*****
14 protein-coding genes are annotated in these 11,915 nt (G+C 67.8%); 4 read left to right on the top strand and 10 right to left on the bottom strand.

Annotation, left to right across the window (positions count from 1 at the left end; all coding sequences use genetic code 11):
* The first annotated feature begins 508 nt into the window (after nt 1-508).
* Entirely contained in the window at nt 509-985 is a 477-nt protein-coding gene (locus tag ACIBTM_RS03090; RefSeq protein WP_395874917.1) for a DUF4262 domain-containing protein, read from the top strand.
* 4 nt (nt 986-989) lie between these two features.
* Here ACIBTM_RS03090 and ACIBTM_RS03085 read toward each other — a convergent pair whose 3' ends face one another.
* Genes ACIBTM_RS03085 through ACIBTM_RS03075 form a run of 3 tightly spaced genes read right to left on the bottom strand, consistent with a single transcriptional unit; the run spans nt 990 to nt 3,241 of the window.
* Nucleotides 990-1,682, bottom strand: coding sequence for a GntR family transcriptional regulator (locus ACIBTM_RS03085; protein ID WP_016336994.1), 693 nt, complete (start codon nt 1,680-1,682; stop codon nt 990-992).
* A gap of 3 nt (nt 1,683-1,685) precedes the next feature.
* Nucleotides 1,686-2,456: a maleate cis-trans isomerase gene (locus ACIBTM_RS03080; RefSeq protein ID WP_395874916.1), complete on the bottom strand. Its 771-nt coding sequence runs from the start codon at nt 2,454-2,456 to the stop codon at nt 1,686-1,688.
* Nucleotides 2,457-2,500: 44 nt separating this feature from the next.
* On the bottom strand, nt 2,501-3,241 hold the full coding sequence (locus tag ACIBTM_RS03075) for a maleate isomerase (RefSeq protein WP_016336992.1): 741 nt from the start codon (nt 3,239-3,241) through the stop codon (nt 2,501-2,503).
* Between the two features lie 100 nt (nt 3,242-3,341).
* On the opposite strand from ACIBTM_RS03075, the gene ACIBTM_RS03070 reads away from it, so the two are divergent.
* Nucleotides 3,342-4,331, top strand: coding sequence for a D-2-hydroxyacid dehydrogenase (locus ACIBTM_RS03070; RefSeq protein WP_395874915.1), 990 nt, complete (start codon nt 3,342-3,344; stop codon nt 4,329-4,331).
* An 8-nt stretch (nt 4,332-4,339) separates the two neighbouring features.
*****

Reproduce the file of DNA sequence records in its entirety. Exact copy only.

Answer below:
14 protein-coding genes are annotated in these 11,915 nt (G+C 67.8%); 4 read left to right on the top strand and 10 right to left on the bottom strand.

Annotation, left to right across the window (positions count from 1 at the left end; all coding sequences use genetic code 11):
* The first annotated feature begins 508 nt into the window (after nt 1-508).
* Entirely contained in the window at nt 509-985 is a 477-nt protein-coding gene (locus tag ACIBTM_RS03090; RefSeq protein WP_395874917.1) for a DUF4262 domain-containing protein, read from the top strand.
* 4 nt (nt 986-989) lie between these two features.
* Here ACIBTM_RS03090 and ACIBTM_RS03085 read toward each other — a convergent pair whose 3' ends face one another.
* Genes ACIBTM_RS03085 through ACIBTM_RS03075 form a run of 3 tightly spaced genes read right to left on the bottom strand, consistent with a single transcriptional unit; the run spans nt 990 to nt 3,241 of the window.
* Nucleotides 990-1,682, bottom strand: coding sequence for a GntR family transcriptional regulator (locus ACIBTM_RS03085; protein ID WP_016336994.1), 693 nt, complete (start codon nt 1,680-1,682; stop codon nt 990-992).
* A gap of 3 nt (nt 1,683-1,685) precedes the next feature.
* Nucleotides 1,686-2,456: a maleate cis-trans isomerase gene (locus ACIBTM_RS03080; RefSeq protein ID WP_395874916.1), complete on the bottom strand. Its 771-nt coding sequence runs from the start codon at nt 2,454-2,456 to the stop codon at nt 1,686-1,688.
* Nucleotides 2,457-2,500: 44 nt separating this feature from the next.
* On the bottom strand, nt 2,501-3,241 hold the full coding sequence (locus tag ACIBTM_RS03075) for a maleate isomerase (RefSeq protein WP_016336992.1): 741 nt from the start codon (nt 3,239-3,241) through the stop codon (nt 2,501-2,503).
* Between the two features lie 100 nt (nt 3,242-3,341).
* On the opposite strand from ACIBTM_RS03075, the gene ACIBTM_RS03070 reads away from it, so the two are divergent.
* Nucleotides 3,342-4,331, top strand: coding sequence for a D-2-hydroxyacid dehydrogenase (locus ACIBTM_RS03070; RefSeq protein WP_395874915.1), 990 nt, complete (start codon nt 3,342-3,344; stop codon nt 4,329-4,331).
* An 8-nt stretch (nt 4,332-4,339) separates the two neighbouring features.